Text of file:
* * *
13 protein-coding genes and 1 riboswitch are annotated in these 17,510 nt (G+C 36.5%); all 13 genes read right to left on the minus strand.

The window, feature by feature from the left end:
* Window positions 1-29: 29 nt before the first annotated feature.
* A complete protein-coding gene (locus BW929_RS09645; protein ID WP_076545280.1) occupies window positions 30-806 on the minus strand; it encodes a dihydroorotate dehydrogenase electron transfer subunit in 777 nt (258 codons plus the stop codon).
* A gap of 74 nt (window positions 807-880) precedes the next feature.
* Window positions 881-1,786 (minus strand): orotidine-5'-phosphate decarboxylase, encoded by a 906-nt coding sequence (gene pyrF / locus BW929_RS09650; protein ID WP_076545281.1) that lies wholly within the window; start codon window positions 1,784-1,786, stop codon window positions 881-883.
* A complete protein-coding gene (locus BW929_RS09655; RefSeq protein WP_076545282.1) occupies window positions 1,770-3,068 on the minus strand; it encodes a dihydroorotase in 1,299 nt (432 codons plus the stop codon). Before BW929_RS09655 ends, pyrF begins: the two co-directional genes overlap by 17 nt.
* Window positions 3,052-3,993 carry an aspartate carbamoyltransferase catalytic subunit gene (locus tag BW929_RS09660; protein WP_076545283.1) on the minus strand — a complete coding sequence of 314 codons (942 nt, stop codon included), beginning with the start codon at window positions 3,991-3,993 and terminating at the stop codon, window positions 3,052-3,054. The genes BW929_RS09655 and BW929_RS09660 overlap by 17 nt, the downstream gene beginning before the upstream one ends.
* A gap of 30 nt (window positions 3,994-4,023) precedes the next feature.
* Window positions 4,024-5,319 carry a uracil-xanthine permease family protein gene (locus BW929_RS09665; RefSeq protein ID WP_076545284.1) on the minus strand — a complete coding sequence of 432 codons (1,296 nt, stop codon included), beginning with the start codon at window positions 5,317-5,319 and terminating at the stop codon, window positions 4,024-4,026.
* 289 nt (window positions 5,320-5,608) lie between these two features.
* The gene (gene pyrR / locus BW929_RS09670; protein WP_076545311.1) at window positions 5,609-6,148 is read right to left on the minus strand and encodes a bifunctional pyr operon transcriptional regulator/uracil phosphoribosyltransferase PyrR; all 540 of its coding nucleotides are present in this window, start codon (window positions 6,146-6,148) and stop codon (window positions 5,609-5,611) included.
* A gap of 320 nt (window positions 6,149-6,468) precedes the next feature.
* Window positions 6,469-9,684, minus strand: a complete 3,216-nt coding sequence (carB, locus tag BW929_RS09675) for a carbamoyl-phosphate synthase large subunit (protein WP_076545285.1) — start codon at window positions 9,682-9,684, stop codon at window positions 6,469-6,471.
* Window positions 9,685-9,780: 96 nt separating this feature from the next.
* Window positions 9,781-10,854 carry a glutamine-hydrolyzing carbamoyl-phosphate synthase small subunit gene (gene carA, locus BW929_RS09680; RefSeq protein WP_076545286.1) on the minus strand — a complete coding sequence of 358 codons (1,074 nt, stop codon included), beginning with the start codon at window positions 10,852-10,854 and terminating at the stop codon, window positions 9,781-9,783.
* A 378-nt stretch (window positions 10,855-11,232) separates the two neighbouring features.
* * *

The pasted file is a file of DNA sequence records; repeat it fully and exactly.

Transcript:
13 protein-coding genes and 1 riboswitch are annotated in these 17,510 nt (G+C 36.5%); all 13 genes read right to left on the minus strand.

The window, feature by feature from the left end:
* Window positions 1-29: 29 nt before the first annotated feature.
* A complete protein-coding gene (locus BW929_RS09645; protein ID WP_076545280.1) occupies window positions 30-806 on the minus strand; it encodes a dihydroorotate dehydrogenase electron transfer subunit in 777 nt (258 codons plus the stop codon).
* A gap of 74 nt (window positions 807-880) precedes the next feature.
* Window positions 881-1,786 (minus strand): orotidine-5'-phosphate decarboxylase, encoded by a 906-nt coding sequence (gene pyrF / locus BW929_RS09650; protein ID WP_076545281.1) that lies wholly within the window; start codon window positions 1,784-1,786, stop codon window positions 881-883.
* A complete protein-coding gene (locus BW929_RS09655; RefSeq protein WP_076545282.1) occupies window positions 1,770-3,068 on the minus strand; it encodes a dihydroorotase in 1,299 nt (432 codons plus the stop codon). Before BW929_RS09655 ends, pyrF begins: the two co-directional genes overlap by 17 nt.
* Window positions 3,052-3,993 carry an aspartate carbamoyltransferase catalytic subunit gene (locus tag BW929_RS09660; protein WP_076545283.1) on the minus strand — a complete coding sequence of 314 codons (942 nt, stop codon included), beginning with the start codon at window positions 3,991-3,993 and terminating at the stop codon, window positions 3,052-3,054. The genes BW929_RS09655 and BW929_RS09660 overlap by 17 nt, the downstream gene beginning before the upstream one ends.
* A gap of 30 nt (window positions 3,994-4,023) precedes the next feature.
* Window positions 4,024-5,319 carry a uracil-xanthine permease family protein gene (locus BW929_RS09665; RefSeq protein ID WP_076545284.1) on the minus strand — a complete coding sequence of 432 codons (1,296 nt, stop codon included), beginning with the start codon at window positions 5,317-5,319 and terminating at the stop codon, window positions 4,024-4,026.
* 289 nt (window positions 5,320-5,608) lie between these two features.
* The gene (gene pyrR / locus BW929_RS09670; protein WP_076545311.1) at window positions 5,609-6,148 is read right to left on the minus strand and encodes a bifunctional pyr operon transcriptional regulator/uracil phosphoribosyltransferase PyrR; all 540 of its coding nucleotides are present in this window, start codon (window positions 6,146-6,148) and stop codon (window positions 5,609-5,611) included.
* A gap of 320 nt (window positions 6,149-6,468) precedes the next feature.
* Window positions 6,469-9,684, minus strand: a complete 3,216-nt coding sequence (carB, locus tag BW929_RS09675) for a carbamoyl-phosphate synthase large subunit (protein WP_076545285.1) — start codon at window positions 9,682-9,684, stop codon at window positions 6,469-6,471.
* Window positions 9,685-9,780: 96 nt separating this feature from the next.
* Window positions 9,781-10,854 carry a glutamine-hydrolyzing carbamoyl-phosphate synthase small subunit gene (gene carA, locus BW929_RS09680; RefSeq protein WP_076545286.1) on the minus strand — a complete coding sequence of 358 codons (1,074 nt, stop codon included), beginning with the start codon at window positions 10,852-10,854 and terminating at the stop codon, window positions 9,781-9,783.
* A 378-nt stretch (window positions 10,855-11,232) separates the two neighbouring features.